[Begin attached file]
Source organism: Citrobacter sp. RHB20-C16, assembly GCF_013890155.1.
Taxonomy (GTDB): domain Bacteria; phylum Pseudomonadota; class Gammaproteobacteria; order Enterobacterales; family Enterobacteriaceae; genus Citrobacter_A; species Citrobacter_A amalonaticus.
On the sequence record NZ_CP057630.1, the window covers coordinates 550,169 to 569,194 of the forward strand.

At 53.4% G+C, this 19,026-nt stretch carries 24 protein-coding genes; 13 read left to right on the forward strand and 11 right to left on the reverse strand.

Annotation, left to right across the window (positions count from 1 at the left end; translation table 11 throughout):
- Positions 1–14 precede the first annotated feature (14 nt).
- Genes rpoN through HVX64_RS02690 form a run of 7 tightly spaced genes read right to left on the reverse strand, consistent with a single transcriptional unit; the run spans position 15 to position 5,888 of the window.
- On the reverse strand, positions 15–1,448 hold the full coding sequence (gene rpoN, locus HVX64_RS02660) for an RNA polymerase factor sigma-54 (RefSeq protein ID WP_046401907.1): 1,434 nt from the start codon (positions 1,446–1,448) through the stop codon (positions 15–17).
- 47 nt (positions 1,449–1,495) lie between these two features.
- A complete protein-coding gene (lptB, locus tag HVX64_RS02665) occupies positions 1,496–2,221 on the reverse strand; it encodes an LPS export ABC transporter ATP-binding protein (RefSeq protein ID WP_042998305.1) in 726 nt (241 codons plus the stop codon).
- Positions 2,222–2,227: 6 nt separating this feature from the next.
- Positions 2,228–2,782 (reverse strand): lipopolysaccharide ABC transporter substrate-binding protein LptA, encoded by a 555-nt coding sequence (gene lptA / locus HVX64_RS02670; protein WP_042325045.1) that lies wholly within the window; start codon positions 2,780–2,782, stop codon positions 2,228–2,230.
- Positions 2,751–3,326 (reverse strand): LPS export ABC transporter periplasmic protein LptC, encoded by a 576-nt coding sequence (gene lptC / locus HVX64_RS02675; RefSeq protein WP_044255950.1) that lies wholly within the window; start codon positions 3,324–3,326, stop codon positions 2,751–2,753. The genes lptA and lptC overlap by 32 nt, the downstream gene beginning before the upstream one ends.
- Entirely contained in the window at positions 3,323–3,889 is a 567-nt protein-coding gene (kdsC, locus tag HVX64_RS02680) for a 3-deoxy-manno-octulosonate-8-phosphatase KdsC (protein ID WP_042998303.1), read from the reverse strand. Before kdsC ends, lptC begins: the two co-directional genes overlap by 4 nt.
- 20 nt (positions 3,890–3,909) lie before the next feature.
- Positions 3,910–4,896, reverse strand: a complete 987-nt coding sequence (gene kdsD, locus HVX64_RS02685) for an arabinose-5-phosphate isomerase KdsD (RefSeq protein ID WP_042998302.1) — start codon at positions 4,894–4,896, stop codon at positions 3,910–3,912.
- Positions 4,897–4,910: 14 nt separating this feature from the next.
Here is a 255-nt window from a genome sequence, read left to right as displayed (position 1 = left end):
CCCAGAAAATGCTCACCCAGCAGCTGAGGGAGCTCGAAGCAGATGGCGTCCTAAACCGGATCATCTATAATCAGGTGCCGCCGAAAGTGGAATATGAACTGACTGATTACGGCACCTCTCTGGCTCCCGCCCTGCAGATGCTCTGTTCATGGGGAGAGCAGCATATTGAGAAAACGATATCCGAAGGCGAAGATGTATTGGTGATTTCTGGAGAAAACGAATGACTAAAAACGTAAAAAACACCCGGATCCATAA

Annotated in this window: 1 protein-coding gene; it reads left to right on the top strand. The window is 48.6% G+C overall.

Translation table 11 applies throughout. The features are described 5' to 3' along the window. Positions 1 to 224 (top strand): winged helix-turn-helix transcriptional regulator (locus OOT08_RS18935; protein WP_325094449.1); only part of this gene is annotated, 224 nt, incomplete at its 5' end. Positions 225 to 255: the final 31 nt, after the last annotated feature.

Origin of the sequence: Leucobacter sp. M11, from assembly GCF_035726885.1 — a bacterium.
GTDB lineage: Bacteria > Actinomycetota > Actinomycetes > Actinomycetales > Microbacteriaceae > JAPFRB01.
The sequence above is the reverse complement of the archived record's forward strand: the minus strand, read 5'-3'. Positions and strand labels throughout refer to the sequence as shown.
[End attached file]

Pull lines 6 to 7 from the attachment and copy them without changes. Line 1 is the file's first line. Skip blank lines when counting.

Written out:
- Positions 1–14 precede the first annotated feature (14 nt).
- Genes rpoN through HVX64_RS02690 form a run of 7 tightly spaced genes read right to left on the reverse strand, consistent with a single transcriptional unit; the run spans position 15 to position 5,888 of the window.